Pakistan’s annual LPG demand seen rising to 10,000 tonnes | Pakistan Today

Pakistan’s annual LPG demand seen rising to 10,000 tonnes

As the government re-enters, the highly lucrative Liquefied Petroleum Gas (LPG) business, Pakistan’s annual demand for LPG is expected to jump to 10,000 tonnes from the current level of 430,000 tonnes per annum. An official source said that the new LPG Production and Distribution Policy 2011, already approved by the Economic Coordination Committee of the cabinet is expected to be announced shortly.
Currently, 1200 tonnes per day LPG is produced domestically while the demand is of 1600 tonnes per day. At present level LPG is contributing 1 per cent to the total energy mix.
The shortage increases to 800 tonnes per day in the six month winter season. “The demand is set to show a massive boost in next few months as the re-entry of public sector entities would improve its availability in the country”. The government has been under constant political pressure to end the monopoly of a few private sector entities that were controlling the supply of LPG all across the country and were alleged to be involved in price fixing and cartelization. The new policy imposes a levy of Rs 11 per kg on the domestically produced LPG to bring its prices at par with the international ones.
Chairman of LPG Distributors Association of Pakistan (LPGDAP) Irfan Khokhar claims that the LPG cartel had fleeced the people of Rs 350 billion during the last decade after the sector was deregulated by General (R) Musharraf’s regime in 2001.
LPG was priced at Rs 12,900 per ton in 2001 which has increased to Rs 84,000 tonnes in 2011. He supports the new policy observing that it would promote competition in the sector that would help end the cartelization and monopoly of 25 marketing companies owned by highly influential people. However, he adds that the success of the policy would be dependent on the enforcement of the Oil and Gas Regulatory Authority (OGRA), which he claims is infested with black sheep. He says the new policy imposes the condition that the 25 marketing companies having quota would have to import 20 per cent of their quota and upon failure their licenses and quota could be cancelled.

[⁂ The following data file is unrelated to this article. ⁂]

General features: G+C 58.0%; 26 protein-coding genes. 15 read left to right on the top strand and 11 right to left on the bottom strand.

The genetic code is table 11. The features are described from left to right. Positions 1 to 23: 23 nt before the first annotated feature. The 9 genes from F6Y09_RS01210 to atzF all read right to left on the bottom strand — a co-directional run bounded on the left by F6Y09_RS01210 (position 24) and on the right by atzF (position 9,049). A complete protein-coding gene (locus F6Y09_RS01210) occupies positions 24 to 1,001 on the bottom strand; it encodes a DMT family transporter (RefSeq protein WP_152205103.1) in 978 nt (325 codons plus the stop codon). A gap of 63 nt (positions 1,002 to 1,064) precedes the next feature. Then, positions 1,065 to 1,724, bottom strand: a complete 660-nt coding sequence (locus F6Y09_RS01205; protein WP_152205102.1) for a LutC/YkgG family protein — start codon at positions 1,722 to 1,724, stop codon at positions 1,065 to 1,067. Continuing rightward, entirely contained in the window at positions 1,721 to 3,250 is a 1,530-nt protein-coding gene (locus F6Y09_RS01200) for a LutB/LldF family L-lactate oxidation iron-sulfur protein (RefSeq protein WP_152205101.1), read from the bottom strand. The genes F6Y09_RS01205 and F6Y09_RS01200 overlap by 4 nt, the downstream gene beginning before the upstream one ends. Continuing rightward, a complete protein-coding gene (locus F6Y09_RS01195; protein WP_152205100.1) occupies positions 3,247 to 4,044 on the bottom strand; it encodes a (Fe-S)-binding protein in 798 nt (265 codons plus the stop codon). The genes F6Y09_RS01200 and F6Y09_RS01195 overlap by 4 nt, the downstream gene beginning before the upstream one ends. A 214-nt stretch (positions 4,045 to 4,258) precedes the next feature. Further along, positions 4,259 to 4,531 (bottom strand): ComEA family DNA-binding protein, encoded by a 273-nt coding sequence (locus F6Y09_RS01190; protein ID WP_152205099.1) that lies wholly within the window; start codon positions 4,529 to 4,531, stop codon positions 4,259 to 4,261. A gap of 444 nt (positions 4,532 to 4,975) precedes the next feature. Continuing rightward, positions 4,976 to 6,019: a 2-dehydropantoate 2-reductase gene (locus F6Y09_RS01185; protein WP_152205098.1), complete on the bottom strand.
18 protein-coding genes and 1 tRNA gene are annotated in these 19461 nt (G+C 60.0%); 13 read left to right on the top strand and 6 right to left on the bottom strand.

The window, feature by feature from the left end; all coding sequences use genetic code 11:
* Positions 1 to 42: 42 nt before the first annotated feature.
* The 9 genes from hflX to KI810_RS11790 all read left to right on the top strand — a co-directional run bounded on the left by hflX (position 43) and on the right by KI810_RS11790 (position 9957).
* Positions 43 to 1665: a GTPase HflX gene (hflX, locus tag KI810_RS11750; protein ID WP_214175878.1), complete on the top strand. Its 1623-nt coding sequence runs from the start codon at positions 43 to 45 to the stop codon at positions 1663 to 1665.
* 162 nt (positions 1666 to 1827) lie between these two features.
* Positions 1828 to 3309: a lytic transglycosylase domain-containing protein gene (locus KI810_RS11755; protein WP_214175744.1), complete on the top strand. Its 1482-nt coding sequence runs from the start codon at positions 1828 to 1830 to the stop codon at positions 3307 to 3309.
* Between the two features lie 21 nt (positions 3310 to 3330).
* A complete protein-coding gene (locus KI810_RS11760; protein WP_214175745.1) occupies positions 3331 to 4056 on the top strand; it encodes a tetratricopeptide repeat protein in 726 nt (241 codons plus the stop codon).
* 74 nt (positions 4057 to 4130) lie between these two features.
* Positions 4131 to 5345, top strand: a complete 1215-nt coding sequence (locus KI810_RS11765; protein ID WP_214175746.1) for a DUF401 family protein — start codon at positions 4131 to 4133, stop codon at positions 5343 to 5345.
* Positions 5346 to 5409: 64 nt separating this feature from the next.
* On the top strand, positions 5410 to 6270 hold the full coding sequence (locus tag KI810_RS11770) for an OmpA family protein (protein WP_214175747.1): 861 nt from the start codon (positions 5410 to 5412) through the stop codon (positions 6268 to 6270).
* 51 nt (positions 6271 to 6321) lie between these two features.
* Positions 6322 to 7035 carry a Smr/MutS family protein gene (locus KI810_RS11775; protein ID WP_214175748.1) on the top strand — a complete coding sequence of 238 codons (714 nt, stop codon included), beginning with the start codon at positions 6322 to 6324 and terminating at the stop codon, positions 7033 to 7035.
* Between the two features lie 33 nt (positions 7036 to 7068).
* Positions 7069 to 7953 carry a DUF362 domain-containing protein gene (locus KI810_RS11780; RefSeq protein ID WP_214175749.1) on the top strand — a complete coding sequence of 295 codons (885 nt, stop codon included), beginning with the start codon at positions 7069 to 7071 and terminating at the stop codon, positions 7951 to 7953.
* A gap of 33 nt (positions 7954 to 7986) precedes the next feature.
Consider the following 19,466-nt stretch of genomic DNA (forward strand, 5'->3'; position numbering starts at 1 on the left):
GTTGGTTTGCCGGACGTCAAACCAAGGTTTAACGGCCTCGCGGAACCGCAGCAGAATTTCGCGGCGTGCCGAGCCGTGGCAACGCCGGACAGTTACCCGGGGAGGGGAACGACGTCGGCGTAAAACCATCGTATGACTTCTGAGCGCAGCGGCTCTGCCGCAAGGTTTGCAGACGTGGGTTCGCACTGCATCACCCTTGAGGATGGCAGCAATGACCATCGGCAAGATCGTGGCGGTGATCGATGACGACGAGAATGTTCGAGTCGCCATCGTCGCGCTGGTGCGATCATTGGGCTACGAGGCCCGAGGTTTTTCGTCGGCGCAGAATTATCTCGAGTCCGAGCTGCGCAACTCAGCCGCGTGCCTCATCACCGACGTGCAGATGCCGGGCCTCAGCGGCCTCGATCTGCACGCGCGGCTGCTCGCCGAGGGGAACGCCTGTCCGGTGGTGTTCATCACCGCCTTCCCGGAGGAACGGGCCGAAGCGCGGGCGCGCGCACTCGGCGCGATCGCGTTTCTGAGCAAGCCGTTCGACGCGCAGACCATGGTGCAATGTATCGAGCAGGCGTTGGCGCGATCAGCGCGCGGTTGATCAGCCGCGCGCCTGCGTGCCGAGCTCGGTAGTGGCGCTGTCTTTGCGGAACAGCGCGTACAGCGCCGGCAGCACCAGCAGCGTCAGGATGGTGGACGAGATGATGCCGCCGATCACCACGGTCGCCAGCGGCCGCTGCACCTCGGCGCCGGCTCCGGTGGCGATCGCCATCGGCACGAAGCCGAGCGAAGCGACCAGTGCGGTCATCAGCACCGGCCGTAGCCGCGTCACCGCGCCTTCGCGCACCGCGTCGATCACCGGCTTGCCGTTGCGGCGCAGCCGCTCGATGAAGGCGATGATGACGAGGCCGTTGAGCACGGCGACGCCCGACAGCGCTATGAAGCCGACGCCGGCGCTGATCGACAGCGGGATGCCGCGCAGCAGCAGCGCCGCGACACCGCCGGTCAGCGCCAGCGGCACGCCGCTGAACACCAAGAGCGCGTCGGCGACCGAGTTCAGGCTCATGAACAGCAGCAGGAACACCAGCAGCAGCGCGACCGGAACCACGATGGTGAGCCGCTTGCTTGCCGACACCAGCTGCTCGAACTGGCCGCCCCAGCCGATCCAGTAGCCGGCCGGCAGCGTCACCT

“OGRA has so far failed to implement its directive of June 22 that bound the LPG companies to issue receipts whether the supplied LPG was domestically produced or imported.”The companies sell their locally produced LPG on imported prices, even though only 6 companies imported some LPG every month, he said adding that it was the failure of the enforcement wing of OGRA that was resulting in windfall profits for LPG companies.
The Competition Commission of Pakistan had imposed heavy penalties on LPG companies for their involvement in cartelization but its decision was challenged in the court. OGRA had directed 11 LPG producers to raise their prices by 16 per cent with effect from September 21 under the petroleum development levy (PDL) provision of the new LPG Policy 2011.
But later on the Petroleum Ministry reversed the decision and asked public sector LPG producers to absorb the PDL instead of passing it on to the consumers.
State-owned PARCO announced a PDL-based addition of Rs 11,485 per tonne to its LPG price on Wednesday morning only to withdraw it hours later.
Similarly, the state controlled
OGDCL and PPL decided not to increase their prices.



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